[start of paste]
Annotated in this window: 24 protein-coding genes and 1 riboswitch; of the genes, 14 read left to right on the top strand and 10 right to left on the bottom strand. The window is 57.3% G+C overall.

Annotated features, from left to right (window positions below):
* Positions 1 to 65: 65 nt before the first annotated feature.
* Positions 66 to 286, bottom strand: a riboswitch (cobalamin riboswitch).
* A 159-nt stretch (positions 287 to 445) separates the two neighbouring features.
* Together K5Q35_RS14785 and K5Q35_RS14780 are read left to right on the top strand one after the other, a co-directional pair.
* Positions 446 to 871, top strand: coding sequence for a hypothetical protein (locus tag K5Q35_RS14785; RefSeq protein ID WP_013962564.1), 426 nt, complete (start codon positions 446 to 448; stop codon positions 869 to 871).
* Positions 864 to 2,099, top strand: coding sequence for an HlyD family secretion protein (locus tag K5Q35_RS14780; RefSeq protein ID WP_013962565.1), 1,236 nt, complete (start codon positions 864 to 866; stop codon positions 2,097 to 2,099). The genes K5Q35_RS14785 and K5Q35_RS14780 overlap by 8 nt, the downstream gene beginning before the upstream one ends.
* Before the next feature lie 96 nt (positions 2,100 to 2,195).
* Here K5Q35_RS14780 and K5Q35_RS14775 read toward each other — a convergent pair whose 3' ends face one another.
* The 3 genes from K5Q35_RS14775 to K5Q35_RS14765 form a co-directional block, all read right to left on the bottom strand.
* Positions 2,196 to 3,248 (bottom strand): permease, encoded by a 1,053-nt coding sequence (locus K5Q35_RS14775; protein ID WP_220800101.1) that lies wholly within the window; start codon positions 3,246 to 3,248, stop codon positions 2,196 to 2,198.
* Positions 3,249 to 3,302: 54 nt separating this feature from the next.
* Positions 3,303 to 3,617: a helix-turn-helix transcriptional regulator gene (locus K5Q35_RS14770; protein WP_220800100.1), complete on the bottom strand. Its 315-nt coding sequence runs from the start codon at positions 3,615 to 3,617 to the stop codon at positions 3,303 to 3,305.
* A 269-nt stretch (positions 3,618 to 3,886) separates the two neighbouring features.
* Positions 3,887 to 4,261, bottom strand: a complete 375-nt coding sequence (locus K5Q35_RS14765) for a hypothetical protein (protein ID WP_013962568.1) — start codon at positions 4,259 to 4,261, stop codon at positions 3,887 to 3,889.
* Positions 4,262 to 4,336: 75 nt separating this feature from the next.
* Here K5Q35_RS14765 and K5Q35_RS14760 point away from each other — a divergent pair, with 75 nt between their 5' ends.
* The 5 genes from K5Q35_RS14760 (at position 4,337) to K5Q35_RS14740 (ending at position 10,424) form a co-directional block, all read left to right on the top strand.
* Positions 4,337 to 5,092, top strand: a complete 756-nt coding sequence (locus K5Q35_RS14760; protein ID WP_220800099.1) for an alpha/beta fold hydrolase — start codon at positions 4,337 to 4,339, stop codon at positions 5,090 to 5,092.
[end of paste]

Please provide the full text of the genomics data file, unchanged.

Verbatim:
Annotated in this window: 24 protein-coding genes and 1 riboswitch; of the genes, 14 read left to right on the top strand and 10 right to left on the bottom strand. The window is 57.3% G+C overall.

Annotated features, from left to right (window positions below):
* Positions 1 to 65: 65 nt before the first annotated feature.
* Positions 66 to 286, bottom strand: a riboswitch (cobalamin riboswitch).
* A 159-nt stretch (positions 287 to 445) separates the two neighbouring features.
* Together K5Q35_RS14785 and K5Q35_RS14780 are read left to right on the top strand one after the other, a co-directional pair.
* Positions 446 to 871, top strand: coding sequence for a hypothetical protein (locus tag K5Q35_RS14785; RefSeq protein ID WP_013962564.1), 426 nt, complete (start codon positions 446 to 448; stop codon positions 869 to 871).
* Positions 864 to 2,099, top strand: coding sequence for an HlyD family secretion protein (locus tag K5Q35_RS14780; RefSeq protein ID WP_013962565.1), 1,236 nt, complete (start codon positions 864 to 866; stop codon positions 2,097 to 2,099). The genes K5Q35_RS14785 and K5Q35_RS14780 overlap by 8 nt, the downstream gene beginning before the upstream one ends.
* Before the next feature lie 96 nt (positions 2,100 to 2,195).
* Here K5Q35_RS14780 and K5Q35_RS14775 read toward each other — a convergent pair whose 3' ends face one another.
* The 3 genes from K5Q35_RS14775 to K5Q35_RS14765 form a co-directional block, all read right to left on the bottom strand.
* Positions 2,196 to 3,248 (bottom strand): permease, encoded by a 1,053-nt coding sequence (locus K5Q35_RS14775; protein ID WP_220800101.1) that lies wholly within the window; start codon positions 3,246 to 3,248, stop codon positions 2,196 to 2,198.
* Positions 3,249 to 3,302: 54 nt separating this feature from the next.
* Positions 3,303 to 3,617: a helix-turn-helix transcriptional regulator gene (locus K5Q35_RS14770; protein WP_220800100.1), complete on the bottom strand. Its 315-nt coding sequence runs from the start codon at positions 3,615 to 3,617 to the stop codon at positions 3,303 to 3,305.
* A 269-nt stretch (positions 3,618 to 3,886) separates the two neighbouring features.
* Positions 3,887 to 4,261, bottom strand: a complete 375-nt coding sequence (locus K5Q35_RS14765) for a hypothetical protein (protein ID WP_013962568.1) — start codon at positions 4,259 to 4,261, stop codon at positions 3,887 to 3,889.
* Positions 4,262 to 4,336: 75 nt separating this feature from the next.
* Here K5Q35_RS14765 and K5Q35_RS14760 point away from each other — a divergent pair, with 75 nt between their 5' ends.
* The 5 genes from K5Q35_RS14760 (at position 4,337) to K5Q35_RS14740 (ending at position 10,424) form a co-directional block, all read left to right on the top strand.
* Positions 4,337 to 5,092, top strand: a complete 756-nt coding sequence (locus K5Q35_RS14760; protein ID WP_220800099.1) for an alpha/beta fold hydrolase — start codon at positions 4,337 to 4,339, stop codon at positions 5,090 to 5,092.